• Symmetry breaking;
  • Non-Born–Oppenheimer effects;
  • Radical ions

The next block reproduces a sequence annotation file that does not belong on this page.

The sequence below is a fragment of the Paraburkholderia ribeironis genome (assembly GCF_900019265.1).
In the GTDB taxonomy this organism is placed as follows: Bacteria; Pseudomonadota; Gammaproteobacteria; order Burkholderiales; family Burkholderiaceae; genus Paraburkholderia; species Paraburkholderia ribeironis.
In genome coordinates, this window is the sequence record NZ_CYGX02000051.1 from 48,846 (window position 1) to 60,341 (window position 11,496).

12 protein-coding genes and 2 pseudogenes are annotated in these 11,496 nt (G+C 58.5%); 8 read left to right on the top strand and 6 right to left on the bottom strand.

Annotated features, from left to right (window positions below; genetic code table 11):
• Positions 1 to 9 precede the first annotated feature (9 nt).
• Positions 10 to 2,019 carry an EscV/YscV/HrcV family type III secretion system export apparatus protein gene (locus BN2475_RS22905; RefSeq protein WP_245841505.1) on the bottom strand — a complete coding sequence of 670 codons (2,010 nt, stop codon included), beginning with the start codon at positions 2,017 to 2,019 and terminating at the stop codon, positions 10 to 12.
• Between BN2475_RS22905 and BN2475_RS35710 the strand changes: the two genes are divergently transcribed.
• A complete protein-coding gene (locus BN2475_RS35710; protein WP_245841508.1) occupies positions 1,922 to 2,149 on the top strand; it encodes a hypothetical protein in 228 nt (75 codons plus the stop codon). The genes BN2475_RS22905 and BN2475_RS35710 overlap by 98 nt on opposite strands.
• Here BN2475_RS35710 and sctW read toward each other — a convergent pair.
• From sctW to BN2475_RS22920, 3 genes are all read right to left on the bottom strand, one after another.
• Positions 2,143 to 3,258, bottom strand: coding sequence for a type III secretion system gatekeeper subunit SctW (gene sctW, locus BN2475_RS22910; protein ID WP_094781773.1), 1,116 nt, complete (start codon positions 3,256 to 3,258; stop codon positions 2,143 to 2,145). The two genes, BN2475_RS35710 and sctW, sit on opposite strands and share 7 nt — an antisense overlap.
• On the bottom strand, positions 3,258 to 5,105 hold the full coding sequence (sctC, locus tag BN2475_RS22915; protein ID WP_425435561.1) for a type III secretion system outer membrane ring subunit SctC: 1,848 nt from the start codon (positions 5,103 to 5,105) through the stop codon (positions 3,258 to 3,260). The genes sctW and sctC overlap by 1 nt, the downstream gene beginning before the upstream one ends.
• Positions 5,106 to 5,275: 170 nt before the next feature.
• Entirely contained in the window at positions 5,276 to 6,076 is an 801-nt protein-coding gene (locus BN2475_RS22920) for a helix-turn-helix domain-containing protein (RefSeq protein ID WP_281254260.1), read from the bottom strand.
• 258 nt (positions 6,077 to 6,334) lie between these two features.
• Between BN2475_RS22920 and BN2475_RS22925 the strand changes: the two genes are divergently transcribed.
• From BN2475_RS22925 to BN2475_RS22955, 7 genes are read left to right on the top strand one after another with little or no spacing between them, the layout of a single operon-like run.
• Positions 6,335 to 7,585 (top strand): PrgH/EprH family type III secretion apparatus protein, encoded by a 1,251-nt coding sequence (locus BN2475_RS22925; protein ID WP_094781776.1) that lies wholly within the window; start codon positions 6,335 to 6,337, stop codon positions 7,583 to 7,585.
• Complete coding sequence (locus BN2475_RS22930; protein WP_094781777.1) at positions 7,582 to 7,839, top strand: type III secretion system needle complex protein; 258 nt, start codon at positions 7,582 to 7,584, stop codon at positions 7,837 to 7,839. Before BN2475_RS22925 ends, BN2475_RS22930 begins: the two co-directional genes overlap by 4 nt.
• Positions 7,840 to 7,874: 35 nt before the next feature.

The various electronic states in which molecules can exist are often considered to be independent. In this article we turn our attention to the limitations of this assumption, namely the interaction between different electronic states through the nuclear motion. This interaction can have several important consequences, two of which are discussed in some detail. One is a distortion of the molecular framework, leading to a lowering of the symmetry of a molecule in excited or ionic states compared to the neutral ground state. General aspects of this symmetry lowering are outlined and interpreted with the aid of typical examples. The other consequence considered is the ability of the nuclei to “jump” between different molecular potential energy surfaces (non-Born-Oppenheimer effects). The nature of this behavior is analyzed and it is argued that the “jumping” can be very fast and efficient, dominating completely the nuclear motion. To exemplify our general ideas we refer to the photoelectron spectra of ethylene and related compounds and demonstrate that they are governed by strong non-Born-Oppenheimer effects. It emerges that the Franck-Condon principle fails in the analysis of their vibronic structure.